Jul 19, 2017 | By David

Here's a quick roundup of recent 3D printing news, to let you catch up on what you might have missed. A lot has been going on, with Sodick announcing new in-process correction technology for hybrid metal 3D printer, EIT getting FDA approval for its 3D printed spinal products, and more besides.

Spirit AeroSystems partners with Norsk Titanium for new 3D printing projects

One of the world’s largest manufacturers of aerospace parts, Spirit AeroSystems, has recently entered into a new commercial agreement with Norsk Titanium. The Wichita-based company, which has recently established two new machining centers of excellence to expand its manufacturing output, will be using 3D printing technology with Norsk Titanium to build structural titanium components for the commercial aerospace industry.

Norsk's proprietary plasma arc Rapid Plasma Deposition (RPD) technology will be implemented in order to construct the parts to a near-net shape. This will reduce waste, use significantly less energy, and reduce product costs by up to 30%. Around 30 percent of the parts Spirit produces for clients could be candidates for this RPD process, which has been in development since 2008.

According to Spirit President & CEO Tom Gentile. "Spirit has decades of experience doing this type of work for use internally. Now we can deliver that expertise to other customers around the globe... Reducing our material cost and our environmental impact is a win-win for Spirit, our customers, and the communities where we do business."

"As the Spirit and Norsk Titanium relationship approaches its 10th year, we reflect on the value of this partnership and the significant milestones achieved during the transition from R&D to production," said Norsk Titanium CEO Warren Boley. "We recently announced becoming the world's first FAA-approved 3D-printed structural titanium provider and Spirit is the ideal Tier 1 aerostructures partner to leverage this pioneering capability."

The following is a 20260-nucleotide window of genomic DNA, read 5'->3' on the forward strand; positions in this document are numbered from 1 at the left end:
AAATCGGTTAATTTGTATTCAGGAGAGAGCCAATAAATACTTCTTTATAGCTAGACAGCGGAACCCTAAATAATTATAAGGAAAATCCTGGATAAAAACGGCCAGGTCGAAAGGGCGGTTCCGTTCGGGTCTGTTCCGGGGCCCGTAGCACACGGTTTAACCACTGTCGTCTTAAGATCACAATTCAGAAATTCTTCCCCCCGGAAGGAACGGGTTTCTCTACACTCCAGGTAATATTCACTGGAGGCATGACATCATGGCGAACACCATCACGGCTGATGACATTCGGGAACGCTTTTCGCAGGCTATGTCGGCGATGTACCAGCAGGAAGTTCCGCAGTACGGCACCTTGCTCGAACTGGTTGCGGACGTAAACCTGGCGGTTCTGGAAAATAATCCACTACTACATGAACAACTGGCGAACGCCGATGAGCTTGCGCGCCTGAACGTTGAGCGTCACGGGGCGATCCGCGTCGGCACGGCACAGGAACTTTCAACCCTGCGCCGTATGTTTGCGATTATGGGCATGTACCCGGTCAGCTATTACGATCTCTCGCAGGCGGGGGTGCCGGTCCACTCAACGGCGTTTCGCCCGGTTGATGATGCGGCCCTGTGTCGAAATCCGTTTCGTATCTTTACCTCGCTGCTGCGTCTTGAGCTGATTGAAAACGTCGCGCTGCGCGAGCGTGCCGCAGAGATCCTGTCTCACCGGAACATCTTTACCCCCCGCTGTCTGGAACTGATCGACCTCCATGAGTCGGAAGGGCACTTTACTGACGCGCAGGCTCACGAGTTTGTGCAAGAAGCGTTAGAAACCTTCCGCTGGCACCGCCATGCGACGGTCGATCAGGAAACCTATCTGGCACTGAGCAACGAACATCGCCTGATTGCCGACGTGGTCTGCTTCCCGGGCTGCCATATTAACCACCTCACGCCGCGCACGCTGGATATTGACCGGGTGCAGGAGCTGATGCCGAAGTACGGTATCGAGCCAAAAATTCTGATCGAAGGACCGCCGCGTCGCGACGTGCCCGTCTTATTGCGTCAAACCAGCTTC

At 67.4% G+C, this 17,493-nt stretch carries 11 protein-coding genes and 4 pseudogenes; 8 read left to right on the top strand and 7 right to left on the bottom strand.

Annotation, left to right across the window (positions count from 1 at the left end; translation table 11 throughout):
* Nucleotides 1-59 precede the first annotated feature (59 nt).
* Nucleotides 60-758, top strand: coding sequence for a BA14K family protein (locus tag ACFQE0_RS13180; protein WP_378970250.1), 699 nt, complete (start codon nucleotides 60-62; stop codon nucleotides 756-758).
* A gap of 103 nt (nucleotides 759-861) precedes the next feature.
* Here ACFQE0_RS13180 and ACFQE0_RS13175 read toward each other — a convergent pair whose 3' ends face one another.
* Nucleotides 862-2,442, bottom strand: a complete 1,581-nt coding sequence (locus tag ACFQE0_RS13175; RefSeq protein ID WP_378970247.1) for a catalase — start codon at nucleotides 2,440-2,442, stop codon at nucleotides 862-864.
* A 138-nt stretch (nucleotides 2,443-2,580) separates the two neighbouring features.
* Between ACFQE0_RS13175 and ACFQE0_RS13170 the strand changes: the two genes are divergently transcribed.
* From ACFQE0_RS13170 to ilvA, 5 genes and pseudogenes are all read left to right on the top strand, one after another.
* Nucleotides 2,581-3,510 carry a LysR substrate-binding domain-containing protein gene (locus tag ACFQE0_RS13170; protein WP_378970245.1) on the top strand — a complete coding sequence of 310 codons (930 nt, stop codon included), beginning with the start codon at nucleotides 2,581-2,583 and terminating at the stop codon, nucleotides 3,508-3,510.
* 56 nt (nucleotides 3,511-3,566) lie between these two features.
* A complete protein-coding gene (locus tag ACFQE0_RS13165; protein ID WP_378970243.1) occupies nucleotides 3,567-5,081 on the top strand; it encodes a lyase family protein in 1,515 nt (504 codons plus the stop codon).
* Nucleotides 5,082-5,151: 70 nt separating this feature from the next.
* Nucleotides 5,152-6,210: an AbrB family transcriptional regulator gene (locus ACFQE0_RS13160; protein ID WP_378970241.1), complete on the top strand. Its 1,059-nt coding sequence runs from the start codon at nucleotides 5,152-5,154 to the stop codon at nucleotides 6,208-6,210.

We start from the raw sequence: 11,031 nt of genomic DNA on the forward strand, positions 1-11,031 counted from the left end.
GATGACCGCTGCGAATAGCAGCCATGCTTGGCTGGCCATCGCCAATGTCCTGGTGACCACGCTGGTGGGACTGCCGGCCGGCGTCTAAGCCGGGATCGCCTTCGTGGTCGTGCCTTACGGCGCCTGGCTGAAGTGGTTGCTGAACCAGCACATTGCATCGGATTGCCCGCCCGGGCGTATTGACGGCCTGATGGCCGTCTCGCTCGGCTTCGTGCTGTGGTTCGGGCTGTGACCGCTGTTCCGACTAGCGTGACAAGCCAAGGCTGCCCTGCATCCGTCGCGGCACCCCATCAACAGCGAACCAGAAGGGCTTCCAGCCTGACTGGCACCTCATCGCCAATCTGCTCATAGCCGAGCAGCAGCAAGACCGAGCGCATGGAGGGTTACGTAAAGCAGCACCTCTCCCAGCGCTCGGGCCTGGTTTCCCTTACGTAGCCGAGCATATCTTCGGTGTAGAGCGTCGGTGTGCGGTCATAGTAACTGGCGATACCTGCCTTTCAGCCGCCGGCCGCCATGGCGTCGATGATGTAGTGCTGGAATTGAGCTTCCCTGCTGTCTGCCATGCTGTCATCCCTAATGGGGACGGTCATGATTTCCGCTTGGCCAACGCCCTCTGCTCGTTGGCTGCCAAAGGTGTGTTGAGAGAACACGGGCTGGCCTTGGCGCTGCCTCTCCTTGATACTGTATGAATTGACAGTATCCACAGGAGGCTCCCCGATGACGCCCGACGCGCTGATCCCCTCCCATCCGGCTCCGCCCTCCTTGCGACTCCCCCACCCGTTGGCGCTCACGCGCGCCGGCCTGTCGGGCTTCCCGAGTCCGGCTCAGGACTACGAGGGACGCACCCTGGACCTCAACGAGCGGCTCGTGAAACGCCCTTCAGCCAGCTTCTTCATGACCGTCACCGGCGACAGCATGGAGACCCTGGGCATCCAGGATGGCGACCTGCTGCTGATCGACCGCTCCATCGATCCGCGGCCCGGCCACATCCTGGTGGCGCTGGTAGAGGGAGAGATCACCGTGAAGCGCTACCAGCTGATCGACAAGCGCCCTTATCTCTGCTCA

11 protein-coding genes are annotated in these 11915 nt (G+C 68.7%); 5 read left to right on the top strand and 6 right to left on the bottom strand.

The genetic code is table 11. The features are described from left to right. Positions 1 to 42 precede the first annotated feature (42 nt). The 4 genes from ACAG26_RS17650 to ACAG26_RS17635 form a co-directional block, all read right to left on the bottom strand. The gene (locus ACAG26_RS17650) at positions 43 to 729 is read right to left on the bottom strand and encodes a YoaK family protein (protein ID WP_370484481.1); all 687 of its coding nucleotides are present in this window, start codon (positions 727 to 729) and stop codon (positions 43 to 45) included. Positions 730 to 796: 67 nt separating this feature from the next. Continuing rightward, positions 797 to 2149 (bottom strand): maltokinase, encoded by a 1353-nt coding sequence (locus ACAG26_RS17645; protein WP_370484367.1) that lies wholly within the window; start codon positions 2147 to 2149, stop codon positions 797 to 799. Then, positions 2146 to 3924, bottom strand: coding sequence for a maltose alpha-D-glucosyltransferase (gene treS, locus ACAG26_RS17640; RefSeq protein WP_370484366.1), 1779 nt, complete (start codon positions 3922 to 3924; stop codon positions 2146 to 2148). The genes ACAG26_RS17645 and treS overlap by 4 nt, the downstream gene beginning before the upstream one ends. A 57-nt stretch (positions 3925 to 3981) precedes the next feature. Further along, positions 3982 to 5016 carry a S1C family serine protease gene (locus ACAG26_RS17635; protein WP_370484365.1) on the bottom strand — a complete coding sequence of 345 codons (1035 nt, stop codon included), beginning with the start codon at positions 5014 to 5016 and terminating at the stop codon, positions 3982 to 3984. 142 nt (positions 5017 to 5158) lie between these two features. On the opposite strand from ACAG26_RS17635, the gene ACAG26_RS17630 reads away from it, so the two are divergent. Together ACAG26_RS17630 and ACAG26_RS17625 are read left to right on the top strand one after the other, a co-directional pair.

Emerging Implant Technologies gets FDA approval for full 3D printed cage portfolio

German medical device manufacturer Emerging Implant Technologies GmbH (EIT), which is exclusively focused on creating innovative technologies for spinal application, has announced that its spinal interbody products for ALIF, TLIF, PLIF and Cervical procedures have received full FDA approval. The company makes use of Selective Laser Melting 3D printing technology to produce its cutting-edge spinal implants and other surgical products.

EIT Cellular Titanium is a porous titanium structure that has been designed according to scientific insights on ideal pore shape and size to optimize bone ingrowth. In extensive clinical studies, the highly porous osteo-influential titanium scaffold for osseointegration has achieved excellent results in a short time frame. The implants have been used in over 10,000 cases in over 15 countries including Germany, France, Australia, Korea and the Netherlands, and EIT can now move towards full commercialization with the new FDA approval.

According to Guntmar Eisen, Co-Founder and CEO for EIT, “This is a major milestone for EIT. We look forward to bringing our unique technologies to the United States and partnering with top tier surgeons and institutions to bring the best results to patients that are in need of these devices.”

Sodick Announces New In-Process Correction Technology for Hybrid Metal 3D Printer

Machine Tool Manufacturer, Sodick, has announced the development of a new In-Process Correction System for their additive manufacturing platform, the OPM Metal 3D Printer.

Using a CCD camera installed within the machine, Sodick’s In-Process system aligns the OPM’s 500W fiber laser and 45,000 RPM spindle, and automatically corrects their positions and performs realignments when they become due in the maintenance cycle. Through use of this interior CCD camera, the precision of both the laser sintering and the milling process are significantly increased.